No. Smithfield Town Council OKs new comprehensive plan

No. Smithfield Town Council OKs new comprehensive plan

Zoning changes to be addressed at separate meeting

NORTH SMITHFIELD – After several years of discussion and review by the Planning Department, members of the Planning Board and town residents, the Town Council approved a new comprehensive plan on Monday, setting in motion the town’s vision for growth over the next 10 to 20 years.

The new plan consists of 12 chapters covering topics such as land use, natural resources, recreation facilities, energy resources and historic preservation. It is intended as a guiding document for future development and decisions by town departments and boards.

While the plan also includes a list of proposed zoning changes at 22 locations, Town Planner Tom Kravitz and members of the council opted to address those changes at a separate meeting after notifying property owners and abutters per the legal requirements of the zoning process. The old zoning map will remain in effect until the changes are considered in early 2019, a condition of the council’s approval of the new plan.

Among the changes in the new plan is an increased emphasis on growing the town’s commercial tax base through business development, specifically in Branch Village and along Route 146. Another area targeted for long-term commercial development is Whortleberry Hill, a forested area currently under consideration for a controversial 40-megawatt solar farm.

The plan also identifies areas to be conserved as undeveloped land. Of the 22 proposed zoning changes, according to Kravitz, 13 involve changing a zoning designation to “open space.”

The Town Council held several public hearings throughout the fall to allow residents to weigh in on the plan. While community input on the document, a significant step in the town’s long-term growth, started off slow, resident involvement picked up after Cynthia Roberts, co-founder of a group called Engage North Smithfield, asked if the group could host a joint workshop with town officials to allow residents to share their views in a more casual setting. The group held two workshops on Oct. 4 and Nov. 10 and, along with Planning Board members, contributed ideas that led to the addition of a “Community” chapter in the final draft. The chapter provides an introduction to the comprehensive plan, listing long-term goals for health and physical development along with a list of recommended community activities and events.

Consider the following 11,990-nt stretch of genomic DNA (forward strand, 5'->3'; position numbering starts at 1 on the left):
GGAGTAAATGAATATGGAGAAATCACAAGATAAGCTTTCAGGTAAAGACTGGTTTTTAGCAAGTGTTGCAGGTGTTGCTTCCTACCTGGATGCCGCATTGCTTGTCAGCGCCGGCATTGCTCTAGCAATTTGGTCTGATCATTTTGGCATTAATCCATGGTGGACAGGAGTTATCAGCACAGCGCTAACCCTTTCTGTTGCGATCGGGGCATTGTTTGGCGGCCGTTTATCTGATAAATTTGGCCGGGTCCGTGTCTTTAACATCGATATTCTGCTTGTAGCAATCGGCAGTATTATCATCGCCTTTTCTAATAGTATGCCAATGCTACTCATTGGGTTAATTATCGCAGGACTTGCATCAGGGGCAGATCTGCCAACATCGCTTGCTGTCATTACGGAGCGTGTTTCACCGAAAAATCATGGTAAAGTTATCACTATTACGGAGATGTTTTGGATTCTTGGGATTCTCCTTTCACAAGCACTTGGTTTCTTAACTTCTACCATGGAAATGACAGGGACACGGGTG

“People want more than just more things being built, they want public spaces to use together in more ways than just organized sports,” Roberts told councilors this week.

In addition to the community chapter, Roberts said group members were interested in participating in an annual review of the comprehensive plan. Such a process, she said, would hold residents and elected officials accountable and ensure the plan continues to meet the needs of the community.

“People in the group felt like we really want this to be a collective work in progress, because it’s really only revised every 10 to 20 years,” she said. “We feel like there might be things in the comprehensive plan that we might want to live into and understand better as time goes by.”

Councilors were receptive to the idea of reviewing the plan on a regular basis and even discussed updating it more than once per year to make for an easier draft process when the town creates a new plan after 10 to 20 years. State law allows the town to review and make changes up to four times per year.

“Because we have the opportunity to review it four times a year, I think we should look to review it quarterly to ensure we’re still meeting the need,” Councilor Douglas Osier Jr. suggested.


I cant think of any town with more open public space than North Smithfield.

...think again.
The Townspeople voted a bond in 2006 for spending $3 million dollars to acquire Open Space/Park land.
The Town's last 2 Town Administrators have defied the will of the Townspeople by spending $500,000. of the 3 Million Dollars.
Where's the Beef ?
The Townspeople be damned...

Open space is great but the town seems to have a penchant to preserve difficult to access wetlands. Let's be smart with that $3M